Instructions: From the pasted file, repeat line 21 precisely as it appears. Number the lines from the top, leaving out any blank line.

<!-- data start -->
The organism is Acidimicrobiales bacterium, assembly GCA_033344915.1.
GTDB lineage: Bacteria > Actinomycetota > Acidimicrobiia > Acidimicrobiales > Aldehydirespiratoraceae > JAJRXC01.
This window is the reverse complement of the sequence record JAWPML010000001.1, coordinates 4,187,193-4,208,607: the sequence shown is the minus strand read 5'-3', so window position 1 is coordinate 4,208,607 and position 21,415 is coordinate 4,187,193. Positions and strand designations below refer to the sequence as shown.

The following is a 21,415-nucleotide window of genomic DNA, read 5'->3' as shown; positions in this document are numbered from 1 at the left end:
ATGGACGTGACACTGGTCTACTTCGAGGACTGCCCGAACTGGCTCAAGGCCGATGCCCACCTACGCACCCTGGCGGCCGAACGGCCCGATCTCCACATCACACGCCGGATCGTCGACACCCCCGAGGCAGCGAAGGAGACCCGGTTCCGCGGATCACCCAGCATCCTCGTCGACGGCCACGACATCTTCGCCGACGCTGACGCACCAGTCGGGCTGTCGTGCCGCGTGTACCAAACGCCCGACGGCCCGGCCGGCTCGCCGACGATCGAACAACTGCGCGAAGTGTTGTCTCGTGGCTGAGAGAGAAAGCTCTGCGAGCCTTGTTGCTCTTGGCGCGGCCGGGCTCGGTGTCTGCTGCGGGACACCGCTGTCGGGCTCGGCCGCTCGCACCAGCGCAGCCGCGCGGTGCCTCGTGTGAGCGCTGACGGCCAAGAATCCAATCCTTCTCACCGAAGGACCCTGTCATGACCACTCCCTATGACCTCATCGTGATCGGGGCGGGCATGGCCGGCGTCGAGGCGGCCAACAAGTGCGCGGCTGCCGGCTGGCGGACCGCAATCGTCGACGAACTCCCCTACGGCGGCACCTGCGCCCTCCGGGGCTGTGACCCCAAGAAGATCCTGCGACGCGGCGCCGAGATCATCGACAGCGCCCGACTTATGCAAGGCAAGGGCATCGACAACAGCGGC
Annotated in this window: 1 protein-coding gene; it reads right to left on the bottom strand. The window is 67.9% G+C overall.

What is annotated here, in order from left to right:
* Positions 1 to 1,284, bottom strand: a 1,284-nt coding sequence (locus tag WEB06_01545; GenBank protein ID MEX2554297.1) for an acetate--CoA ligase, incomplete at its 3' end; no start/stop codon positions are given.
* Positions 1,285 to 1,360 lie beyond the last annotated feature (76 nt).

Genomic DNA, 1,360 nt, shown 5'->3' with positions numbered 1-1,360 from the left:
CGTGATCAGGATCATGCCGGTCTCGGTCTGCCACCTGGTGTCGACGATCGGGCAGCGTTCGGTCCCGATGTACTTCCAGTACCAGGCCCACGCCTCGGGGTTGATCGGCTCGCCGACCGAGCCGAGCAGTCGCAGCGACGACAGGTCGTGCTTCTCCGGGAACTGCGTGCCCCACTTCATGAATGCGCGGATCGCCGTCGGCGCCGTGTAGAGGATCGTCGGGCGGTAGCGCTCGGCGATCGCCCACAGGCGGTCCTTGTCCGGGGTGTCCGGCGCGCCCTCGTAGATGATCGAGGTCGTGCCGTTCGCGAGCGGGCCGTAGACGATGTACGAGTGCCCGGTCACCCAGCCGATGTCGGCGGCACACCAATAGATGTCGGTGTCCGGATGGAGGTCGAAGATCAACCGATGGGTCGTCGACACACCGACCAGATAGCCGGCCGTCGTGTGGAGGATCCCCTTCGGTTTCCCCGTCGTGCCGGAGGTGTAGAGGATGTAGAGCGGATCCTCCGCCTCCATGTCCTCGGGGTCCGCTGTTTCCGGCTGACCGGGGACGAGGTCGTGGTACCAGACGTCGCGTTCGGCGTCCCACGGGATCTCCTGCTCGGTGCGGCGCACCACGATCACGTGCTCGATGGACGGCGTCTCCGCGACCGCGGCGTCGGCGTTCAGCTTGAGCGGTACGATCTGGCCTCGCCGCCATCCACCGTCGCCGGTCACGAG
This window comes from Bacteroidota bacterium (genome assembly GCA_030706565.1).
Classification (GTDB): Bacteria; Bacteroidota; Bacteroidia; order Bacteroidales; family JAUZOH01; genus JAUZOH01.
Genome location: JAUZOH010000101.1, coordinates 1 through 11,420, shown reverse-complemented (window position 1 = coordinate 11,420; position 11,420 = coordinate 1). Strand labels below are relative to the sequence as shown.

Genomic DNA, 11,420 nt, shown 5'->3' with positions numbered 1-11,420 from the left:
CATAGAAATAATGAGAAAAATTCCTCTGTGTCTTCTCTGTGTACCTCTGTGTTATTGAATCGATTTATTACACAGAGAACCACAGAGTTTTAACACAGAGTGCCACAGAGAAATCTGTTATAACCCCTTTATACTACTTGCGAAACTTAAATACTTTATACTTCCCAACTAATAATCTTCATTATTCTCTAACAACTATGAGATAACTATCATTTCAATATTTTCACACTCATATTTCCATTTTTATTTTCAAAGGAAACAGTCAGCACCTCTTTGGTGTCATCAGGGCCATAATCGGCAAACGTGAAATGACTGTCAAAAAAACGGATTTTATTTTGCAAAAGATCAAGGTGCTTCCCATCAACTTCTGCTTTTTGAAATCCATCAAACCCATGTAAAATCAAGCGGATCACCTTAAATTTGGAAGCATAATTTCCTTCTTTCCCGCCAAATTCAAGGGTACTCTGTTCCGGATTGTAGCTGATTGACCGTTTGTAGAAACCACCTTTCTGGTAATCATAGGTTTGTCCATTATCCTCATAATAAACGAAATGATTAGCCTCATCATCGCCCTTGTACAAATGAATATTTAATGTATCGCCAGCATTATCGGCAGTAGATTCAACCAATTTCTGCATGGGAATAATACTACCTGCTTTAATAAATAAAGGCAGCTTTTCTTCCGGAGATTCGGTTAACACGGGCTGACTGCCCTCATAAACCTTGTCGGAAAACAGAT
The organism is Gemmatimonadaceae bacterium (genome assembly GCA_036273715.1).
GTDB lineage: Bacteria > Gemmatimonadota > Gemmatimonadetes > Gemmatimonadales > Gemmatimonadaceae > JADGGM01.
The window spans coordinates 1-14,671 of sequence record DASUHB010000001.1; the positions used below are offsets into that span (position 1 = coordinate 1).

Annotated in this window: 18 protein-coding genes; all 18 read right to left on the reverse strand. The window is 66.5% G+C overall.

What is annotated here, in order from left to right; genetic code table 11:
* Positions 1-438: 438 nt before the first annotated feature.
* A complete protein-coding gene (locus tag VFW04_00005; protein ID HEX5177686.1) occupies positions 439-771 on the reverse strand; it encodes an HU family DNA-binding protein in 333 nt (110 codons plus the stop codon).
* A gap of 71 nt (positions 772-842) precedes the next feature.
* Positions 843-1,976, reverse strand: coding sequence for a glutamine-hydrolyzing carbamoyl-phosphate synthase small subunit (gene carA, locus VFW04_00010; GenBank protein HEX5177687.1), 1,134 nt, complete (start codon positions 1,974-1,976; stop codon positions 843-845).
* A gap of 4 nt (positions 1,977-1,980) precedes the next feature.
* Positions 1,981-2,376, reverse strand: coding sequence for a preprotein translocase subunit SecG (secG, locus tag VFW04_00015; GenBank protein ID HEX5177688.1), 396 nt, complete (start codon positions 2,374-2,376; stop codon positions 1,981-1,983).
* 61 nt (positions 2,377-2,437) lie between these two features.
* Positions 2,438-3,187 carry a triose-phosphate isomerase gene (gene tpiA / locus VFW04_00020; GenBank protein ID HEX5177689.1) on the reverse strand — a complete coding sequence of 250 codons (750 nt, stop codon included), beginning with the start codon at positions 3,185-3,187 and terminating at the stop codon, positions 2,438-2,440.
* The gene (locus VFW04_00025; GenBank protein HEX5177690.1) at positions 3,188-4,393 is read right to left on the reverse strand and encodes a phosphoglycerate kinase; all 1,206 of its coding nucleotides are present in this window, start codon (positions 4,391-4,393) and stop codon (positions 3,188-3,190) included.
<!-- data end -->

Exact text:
What is annotated here, in order from left to right; genetic code table 11: